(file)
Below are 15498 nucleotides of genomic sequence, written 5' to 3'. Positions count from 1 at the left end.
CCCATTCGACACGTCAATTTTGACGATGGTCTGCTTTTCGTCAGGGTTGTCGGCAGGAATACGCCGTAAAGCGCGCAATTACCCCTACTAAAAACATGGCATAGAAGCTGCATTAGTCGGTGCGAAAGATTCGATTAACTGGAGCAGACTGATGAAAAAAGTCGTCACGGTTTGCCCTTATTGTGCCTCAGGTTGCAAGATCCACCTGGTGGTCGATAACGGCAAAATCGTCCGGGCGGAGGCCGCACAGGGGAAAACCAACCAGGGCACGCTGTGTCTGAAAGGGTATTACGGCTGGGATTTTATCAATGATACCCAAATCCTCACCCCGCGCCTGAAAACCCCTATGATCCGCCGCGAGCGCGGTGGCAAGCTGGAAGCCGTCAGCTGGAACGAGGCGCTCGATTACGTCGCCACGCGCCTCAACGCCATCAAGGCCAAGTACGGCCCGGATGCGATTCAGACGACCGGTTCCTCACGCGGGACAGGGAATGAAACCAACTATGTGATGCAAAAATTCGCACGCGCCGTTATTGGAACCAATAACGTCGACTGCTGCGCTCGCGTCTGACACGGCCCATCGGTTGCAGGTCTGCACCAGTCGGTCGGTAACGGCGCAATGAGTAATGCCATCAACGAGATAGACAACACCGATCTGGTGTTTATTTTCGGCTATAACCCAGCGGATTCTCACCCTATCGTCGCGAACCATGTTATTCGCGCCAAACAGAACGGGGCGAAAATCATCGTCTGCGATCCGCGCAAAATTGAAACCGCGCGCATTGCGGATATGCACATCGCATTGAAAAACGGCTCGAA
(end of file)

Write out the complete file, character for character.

Below are 15498 nucleotides of genomic sequence, written 5' to 3'. Positions count from 1 at the left end.
CCCATTCGACACGTCAATTTTGACGATGGTCTGCTTTTCGTCAGGGTTGTCGGCAGGAATACGCCGTAAAGCGCGCAATTACCCCTACTAAAAACATGGCATAGAAGCTGCATTAGTCGGTGCGAAAGATTCGATTAACTGGAGCAGACTGATGAAAAAAGTCGTCACGGTTTGCCCTTATTGTGCCTCAGGTTGCAAGATCCACCTGGTGGTCGATAACGGCAAAATCGTCCGGGCGGAGGCCGCACAGGGGAAAACCAACCAGGGCACGCTGTGTCTGAAAGGGTATTACGGCTGGGATTTTATCAATGATACCCAAATCCTCACCCCGCGCCTGAAAACCCCTATGATCCGCCGCGAGCGCGGTGGCAAGCTGGAAGCCGTCAGCTGGAACGAGGCGCTCGATTACGTCGCCACGCGCCTCAACGCCATCAAGGCCAAGTACGGCCCGGATGCGATTCAGACGACCGGTTCCTCACGCGGGACAGGGAATGAAACCAACTATGTGATGCAAAAATTCGCACGCGCCGTTATTGGAACCAATAACGTCGACTGCTGCGCTCGCGTCTGACACGGCCCATCGGTTGCAGGTCTGCACCAGTCGGTCGGTAACGGCGCAATGAGTAATGCCATCAACGAGATAGACAACACCGATCTGGTGTTTATTTTCGGCTATAACCCAGCGGATTCTCACCCTATCGTCGCGAACCATGTTATTCGCGCCAAACAGAACGGGGCGAAAATCATCGTCTGCGATCCGCGCAAAATTGAAACCGCGCGCATTGCGGATATGCACATCGCATTGAAAAACGGCTCGAA